It seems impossible for owners to substantially reduce spending, other than by shucking players whenever they think nobody's looking. This spring, the Dodgers' Fernando Valenzuela, the Atlanta Braves' Oddibe McDowell, the San Diego Padres' Mike Aldrete and the Texas Rangers' Pete Incaviglia were all dropped by their teams in what were perceived by most observers as being simple cost-cutting measures. The Players Association claims that such moves are violations of the collective-bargaining agreement and, on behalf of the players, has filed a grievance, which will be heard by an arbitrator.
Fehr argues that if the owners really are strapped—and he's skeptical—"You'll see the free-agent market dry up. And that has an immediate effect on salary arbitration. That was clearly shown during the collusion years. If things actually turn bad, and if the capitalistic system works, the market corrects."
Except that the market for players is set on a national basis, while revenues vary by locale. That is, Seattle must pay the same for top talent as New York, though it can never make as much money as the larger market. Smulyan will take in only about $1.5 million in local TV contracts this year, compared with the Yankees' haul of $42 million. His ability to compete in the free-agent marketplace is seriously compromised. In any other industry he might look for a specialty market to fill, but, "You don't do niches in baseball," he says. "It's not like I say, 'I've got the best middle relief in baseball, come see my guys work innings five through seven.' This game depends on parity."
Increasingly, owners are asking their cities and states for enough extra income to maintain this parity. By threatening to move his team to St. Petersburg, Reinsdorf got Chicago and Illinois to build the White Sox a new stadium. The income from 85 private suites and a two-level club restaurant has kept his White Sox in the black. "Had we stayed in the old stadium, we'd be filing Chapter 11," Reinsdorf says. Baltimore, Montreal and Milwaukee got similar concessions from local officials. Detroit and San Francisco are trying to do the same.
But in most cases, income from such sources cannot keep pace with current spending levels; revenue from sky boxes is just some 12-12 pitcher's walking-around money. There are exceptions—and this only compounds the parity problem. The rich teams—New York's and Los Angeles's, for instance—really do get richer, but it may increase the burden on smaller municipalities already so hard-pressed that they are cutting essential services.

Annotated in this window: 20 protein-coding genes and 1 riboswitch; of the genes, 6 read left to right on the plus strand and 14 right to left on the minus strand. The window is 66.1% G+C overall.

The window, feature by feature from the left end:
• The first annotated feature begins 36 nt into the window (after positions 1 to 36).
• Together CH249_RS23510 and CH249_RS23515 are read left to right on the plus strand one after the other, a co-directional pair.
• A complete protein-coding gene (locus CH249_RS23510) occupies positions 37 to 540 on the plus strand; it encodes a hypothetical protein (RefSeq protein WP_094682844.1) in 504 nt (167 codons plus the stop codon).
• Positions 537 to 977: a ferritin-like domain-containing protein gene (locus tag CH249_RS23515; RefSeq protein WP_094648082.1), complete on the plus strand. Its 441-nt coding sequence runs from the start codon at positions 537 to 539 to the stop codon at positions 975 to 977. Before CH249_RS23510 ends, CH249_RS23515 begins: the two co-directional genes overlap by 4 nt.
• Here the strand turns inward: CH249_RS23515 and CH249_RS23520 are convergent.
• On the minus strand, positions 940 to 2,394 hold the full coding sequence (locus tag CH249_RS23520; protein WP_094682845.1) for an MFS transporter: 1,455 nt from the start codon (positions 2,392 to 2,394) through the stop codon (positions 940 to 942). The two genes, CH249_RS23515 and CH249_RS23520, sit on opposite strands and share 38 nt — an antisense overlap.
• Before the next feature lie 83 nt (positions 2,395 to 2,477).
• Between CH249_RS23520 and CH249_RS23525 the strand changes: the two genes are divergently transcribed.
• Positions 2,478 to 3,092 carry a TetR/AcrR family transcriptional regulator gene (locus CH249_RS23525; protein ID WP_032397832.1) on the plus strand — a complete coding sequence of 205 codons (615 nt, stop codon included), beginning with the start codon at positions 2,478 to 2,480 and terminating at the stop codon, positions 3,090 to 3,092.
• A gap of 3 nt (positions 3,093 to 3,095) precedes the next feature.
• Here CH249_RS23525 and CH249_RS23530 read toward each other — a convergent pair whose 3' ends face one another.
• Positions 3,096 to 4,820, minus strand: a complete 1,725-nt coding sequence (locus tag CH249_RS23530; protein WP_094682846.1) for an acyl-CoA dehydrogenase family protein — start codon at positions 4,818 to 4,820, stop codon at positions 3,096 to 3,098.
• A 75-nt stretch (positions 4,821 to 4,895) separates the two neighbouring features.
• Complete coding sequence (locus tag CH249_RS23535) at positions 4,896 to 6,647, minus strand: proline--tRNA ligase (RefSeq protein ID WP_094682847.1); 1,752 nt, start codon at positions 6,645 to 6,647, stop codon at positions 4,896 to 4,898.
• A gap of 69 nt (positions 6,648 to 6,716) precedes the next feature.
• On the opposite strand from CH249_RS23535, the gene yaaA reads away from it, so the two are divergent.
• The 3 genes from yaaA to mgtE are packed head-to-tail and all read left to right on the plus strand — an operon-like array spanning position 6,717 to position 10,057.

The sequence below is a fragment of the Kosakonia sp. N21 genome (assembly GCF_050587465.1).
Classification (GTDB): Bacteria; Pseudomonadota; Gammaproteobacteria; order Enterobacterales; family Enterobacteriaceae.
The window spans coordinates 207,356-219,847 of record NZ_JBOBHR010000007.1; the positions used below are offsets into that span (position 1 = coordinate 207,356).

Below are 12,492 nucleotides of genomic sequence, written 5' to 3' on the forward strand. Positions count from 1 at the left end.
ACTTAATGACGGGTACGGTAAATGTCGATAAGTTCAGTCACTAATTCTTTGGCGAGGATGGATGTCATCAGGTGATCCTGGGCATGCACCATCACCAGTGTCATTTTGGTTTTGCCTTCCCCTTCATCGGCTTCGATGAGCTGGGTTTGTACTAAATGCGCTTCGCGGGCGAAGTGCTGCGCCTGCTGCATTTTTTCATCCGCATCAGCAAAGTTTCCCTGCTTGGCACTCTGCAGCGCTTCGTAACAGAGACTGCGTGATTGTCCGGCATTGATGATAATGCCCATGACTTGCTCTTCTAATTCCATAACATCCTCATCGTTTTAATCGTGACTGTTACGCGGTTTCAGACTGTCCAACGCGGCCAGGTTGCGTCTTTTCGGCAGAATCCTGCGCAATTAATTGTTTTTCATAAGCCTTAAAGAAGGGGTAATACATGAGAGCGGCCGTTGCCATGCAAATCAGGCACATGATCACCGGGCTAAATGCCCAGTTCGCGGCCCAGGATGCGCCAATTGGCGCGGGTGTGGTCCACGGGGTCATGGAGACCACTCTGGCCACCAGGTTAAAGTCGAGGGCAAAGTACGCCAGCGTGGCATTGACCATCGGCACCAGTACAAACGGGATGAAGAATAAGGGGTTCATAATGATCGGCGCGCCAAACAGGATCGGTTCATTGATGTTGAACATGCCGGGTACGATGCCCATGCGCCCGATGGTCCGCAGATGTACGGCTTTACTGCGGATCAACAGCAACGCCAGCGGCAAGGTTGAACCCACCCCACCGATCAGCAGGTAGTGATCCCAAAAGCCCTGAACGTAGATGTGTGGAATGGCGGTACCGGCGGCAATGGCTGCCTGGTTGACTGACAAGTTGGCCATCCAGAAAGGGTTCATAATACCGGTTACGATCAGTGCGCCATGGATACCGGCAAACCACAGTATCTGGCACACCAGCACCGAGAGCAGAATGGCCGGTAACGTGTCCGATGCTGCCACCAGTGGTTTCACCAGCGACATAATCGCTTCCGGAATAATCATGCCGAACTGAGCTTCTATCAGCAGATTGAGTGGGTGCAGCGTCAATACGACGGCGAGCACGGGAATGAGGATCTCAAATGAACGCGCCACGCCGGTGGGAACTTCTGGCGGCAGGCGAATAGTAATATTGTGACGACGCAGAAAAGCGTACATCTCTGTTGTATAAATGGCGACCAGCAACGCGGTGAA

In the meantime, there will be some downscaling in baseball. "What's going to happen is, the stars will still get the money, but the little guys are going to get squeezed out," says Reinsdorf. "You'll see a lot more young players, and fewer backup shortstops making $800,000." And when that doesn't get it done? "We could collude," suggests Reinsdorf.
A joke. But it seems likely that management and labor will have to strike a new deal to ease the increasing financial strains. Says Bavasi, "Things may be so out of control at this point that we will finally have conditions that will result in a real change. The time will come when potential owners in existing cities are not available. Maybe then, in those dire straits, the union will come to management and say, Let's make a deal."
They are beginning to deal already. The owners and players have gotten together to launch a Joint Economic Study Committee, on which management and labor are equally represented by high-level economists. What the committee is studying includes increased NFL-style revenue sharing among teams, to narrow the gap between have and have-not franchises. The committee is also looking at whether there might be merit in tying salaries directly to revenue, as happens in the NBA, where players are guaranteed 53% of the profits. Such measures may seem extreme, but something extreme is necessary.